(Bloomberg) — Wall Street’s confidence that the U.S. election would spark a clean-energy revolution dimmed after Republicans appeared set to retain control of the Senate, casting doubts over whether Joe Biden could pursue his climate agenda even if he wins the White House.
As a picture slowly emerged Wednesday of Democrats positioned to potentially take the White House but not Congress, renewables stocks including JinkoSolar Holding Co. and First Solar Inc. slumped. Oil and gas companies rallied, led by Concho Resources Inc. and ConocoPhillips.
Biden, who led President Donald Trump in electoral votes Wednesday afternoon, has proposed sweeping plans to move away from fossil fuels, promote electric vehicles and eliminate greenhouse gases from the electricity grid by 2035. But with Republicans poised to hold onto their slim majority in the Senate, those ambitions may run aground amid gridlock.
“There was some anticipation of a Democratic sweep and the possibility of major climate reform,” Raymond James analyst Pavel Molchanov said in an interview. But without allies in the Senate “he’ll have to rely on executive action, tinkering around the edges, rather than anything game-changing or transformative.”
Concho rose 4.1%, and ConocoPhillips climbed 3.7%.Marathon Oil Corp. rose 3.1%JinkoSolar plunged 12%, and First Solar fell 8.6%. Morgan Stanley cut its rating on First Solar to the equivalent of sell.Clean energy giant NextEra Energy Inc., the world’s biggest producer of wind and solar electricity, slipped 3.6%.In Europe, Vestas Wind Systems A/S, the world’s top wind-turbine producer, slumped the most in three years before paring the losses.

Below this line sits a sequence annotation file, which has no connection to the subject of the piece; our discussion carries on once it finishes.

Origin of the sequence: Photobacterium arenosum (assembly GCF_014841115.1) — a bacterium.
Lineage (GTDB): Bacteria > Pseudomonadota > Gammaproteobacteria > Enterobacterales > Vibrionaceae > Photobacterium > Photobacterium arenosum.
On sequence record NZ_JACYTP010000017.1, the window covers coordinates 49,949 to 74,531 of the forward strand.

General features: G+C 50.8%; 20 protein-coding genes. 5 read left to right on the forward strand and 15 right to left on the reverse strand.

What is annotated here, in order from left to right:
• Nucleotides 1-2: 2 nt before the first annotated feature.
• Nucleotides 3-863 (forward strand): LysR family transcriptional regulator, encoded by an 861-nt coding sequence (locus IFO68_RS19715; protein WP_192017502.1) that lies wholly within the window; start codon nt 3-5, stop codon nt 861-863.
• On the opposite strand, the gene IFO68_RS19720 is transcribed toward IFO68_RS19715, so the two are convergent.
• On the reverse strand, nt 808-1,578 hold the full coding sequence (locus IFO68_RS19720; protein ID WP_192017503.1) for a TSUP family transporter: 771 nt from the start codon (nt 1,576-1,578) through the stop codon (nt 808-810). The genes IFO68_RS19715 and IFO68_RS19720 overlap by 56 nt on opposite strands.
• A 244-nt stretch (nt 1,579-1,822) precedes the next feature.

“Perhaps the biggest conclusion to be drawn at this stage is that there is only a small likelihood that existing oil & gas tax incentives will be removed in the U.S. — even if Biden emerges as the winner,” Artem Abramov, head of shale research at Rystad Energy, said in a note to clients. Still, Biden would be able to ban new fracking on federal lands via an executive order, which would hit producers in New Mexico and elsewhere.
With votes still being counted in key battleground states including Pennsylvania and Nevada, it’s unclear if the U.S. will more aggressively shift toward clean energy, as Biden has pledged — or if Trump will get four more years to promote fossil fuels.
“Even in the event that Biden wins the election, we think the prospects of the solar industry look much less favorable given a lower probability of an extension of the investment tax credit,” said Angelo Zino, an analyst at CFRA, in a research note. CFRA downgraded SunPower Corp. and manufacturer Canadian Solar Inc. to hold from buy.
While investors may be spooked by the uncertainty, it’s unlikely a second Trump term would significantly thwart the growth of wind and solar power. Demand for clean power has increased throughout the Republican’s presidency, thanks to state-level policies, corporations pushing to go green and a growing appetite for environmental, social and governance, or ESG, investments.
A Biden victory, conversely, could be give natural gas a boost as “a cleaner transition fuel” in the shift to a lower-carbon economy, RBC analyst Scott Hanold said in a note.
(A previous version of this story corrected the size of index decline in second paragraph.)
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